Researchers led by Fang Liu, PhD, and Bochen Guan of the University of Wisconsin School of Medicine and Public Health developed an ACL tear detection system based on three deep convolutional neural networks (CNNs). In testing, the algorithm yielded performance comparable to five radiologists when analyzing MRI scans.
"There was no statistically significant difference between the ACL tear detection system and clinical radiologists with varying levels of experience for determining the presence or absence of a full-thickness ACL tear using sagittal proton density-weighted and fat-suppressed T2-weighted fast spin echo images," the authors wrote.
To create their deep learning-based ACL detection system, the researchers first retrospectively gathered MRI datasets from 175 patients with surgically confirmed full-thickness ACL tears and 175 subjects with surgically confirmed intact ACLs. All participants had received arthroscopic knee surgery within four months of their MRI exam.
The team's system utilized three CNNs: the first selected the image sections containing the ACL from the MRI dataset, while the second used these image sections to isolate the region of the intercondylar notch that contains the ACL; the classification CNN then completed the automated processing pipeline by analyzing the selected image sections to determine whether there was a tear.
The researchers trained the system using 100 cases with ACL tears and 100 with intact ACLs. After testing several different classification CNNs, the group selected the most optimal model -- adapted from DenseNet -- after validation on MR images from 25 patients with ACL tears and 25 subjects with intact ACLs. The remaining 50 cases of ACL tears and 50 cases of intact ACLs were utilized as the testing dataset for the final system.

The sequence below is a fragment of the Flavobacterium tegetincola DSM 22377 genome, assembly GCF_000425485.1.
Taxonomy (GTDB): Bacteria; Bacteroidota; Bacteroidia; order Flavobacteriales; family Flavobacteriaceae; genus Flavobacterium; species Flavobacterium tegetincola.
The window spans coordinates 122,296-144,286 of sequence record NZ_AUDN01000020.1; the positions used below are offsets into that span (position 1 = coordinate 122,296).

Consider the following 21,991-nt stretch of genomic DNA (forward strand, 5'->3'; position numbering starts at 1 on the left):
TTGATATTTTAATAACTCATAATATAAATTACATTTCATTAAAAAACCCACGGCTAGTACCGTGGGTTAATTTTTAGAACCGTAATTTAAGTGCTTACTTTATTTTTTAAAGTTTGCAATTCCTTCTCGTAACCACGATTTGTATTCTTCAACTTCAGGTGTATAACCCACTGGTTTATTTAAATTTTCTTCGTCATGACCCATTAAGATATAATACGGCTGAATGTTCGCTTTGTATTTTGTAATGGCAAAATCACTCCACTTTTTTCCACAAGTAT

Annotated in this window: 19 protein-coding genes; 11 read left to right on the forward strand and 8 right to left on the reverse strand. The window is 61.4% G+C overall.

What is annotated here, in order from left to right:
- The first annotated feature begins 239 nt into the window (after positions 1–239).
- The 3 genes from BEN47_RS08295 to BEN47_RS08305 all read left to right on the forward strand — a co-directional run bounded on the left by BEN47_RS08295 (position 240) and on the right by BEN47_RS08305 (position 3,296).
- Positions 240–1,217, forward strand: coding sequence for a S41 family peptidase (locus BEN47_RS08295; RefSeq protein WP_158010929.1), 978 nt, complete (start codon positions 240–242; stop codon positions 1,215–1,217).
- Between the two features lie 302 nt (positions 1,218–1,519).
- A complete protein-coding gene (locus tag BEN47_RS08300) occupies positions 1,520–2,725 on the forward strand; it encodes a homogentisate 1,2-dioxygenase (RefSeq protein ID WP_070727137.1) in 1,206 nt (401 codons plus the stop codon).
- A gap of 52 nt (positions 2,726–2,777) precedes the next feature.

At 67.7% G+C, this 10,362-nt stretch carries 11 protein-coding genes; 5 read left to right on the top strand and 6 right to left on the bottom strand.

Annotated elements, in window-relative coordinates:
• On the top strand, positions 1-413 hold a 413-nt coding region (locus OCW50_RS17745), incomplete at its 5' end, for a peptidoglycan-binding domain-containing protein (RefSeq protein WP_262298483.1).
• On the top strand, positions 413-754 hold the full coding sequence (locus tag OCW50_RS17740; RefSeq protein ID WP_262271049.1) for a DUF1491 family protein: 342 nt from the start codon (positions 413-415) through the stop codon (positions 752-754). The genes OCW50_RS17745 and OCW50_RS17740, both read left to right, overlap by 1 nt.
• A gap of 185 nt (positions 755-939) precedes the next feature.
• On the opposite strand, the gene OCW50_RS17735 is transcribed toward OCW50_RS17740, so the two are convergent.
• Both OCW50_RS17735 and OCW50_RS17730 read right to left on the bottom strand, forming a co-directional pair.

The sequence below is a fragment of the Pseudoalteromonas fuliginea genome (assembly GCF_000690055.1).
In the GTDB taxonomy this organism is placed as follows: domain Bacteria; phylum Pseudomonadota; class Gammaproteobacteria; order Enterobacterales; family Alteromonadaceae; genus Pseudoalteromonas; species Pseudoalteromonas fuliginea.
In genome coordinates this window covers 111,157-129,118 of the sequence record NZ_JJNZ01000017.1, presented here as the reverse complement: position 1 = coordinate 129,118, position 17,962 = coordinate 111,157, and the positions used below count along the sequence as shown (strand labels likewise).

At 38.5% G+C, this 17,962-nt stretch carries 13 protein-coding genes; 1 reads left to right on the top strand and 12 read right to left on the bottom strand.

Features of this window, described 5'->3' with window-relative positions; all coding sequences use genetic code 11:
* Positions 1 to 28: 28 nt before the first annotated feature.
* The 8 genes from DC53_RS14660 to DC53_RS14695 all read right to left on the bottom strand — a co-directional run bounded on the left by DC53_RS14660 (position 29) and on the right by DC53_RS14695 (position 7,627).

The system's test results were then compared with those of five clinical radiologists: a fellowship-trained musculoskeletal radiologist with 13 years of clinical experience, a musculoskeletal radiology fellow, a second-year radiology resident, a third-year radiology resident, and a fourth-year radiology resident. Blinded to the findings of the arthroscopic surgeries, the radiologists independently reviewed all 100 MRI exams from the testing dataset on their PACS software (Change Healthcare), using all five sequences in the MRI exam.
The researchers found no significant difference in diagnostic performance between the deep-learning algorithm and the radiologists.
Differences were not statistically significant.
|Performance of deep-learning algorithm for detecting ACL tears
|Area under the curve
The AI algorithm needs more technical development and validation, however, before it can be used in clinical practice, according to the researchers.
"In particular, the diagnostic performance of the ACL tear detection system must be further evaluated in large prospective studies that include subjects with both full-thickness and partial-thickness ACL tears who are evaluated at different institutions using different MRI units and different imaging protocols," the authors wrote.
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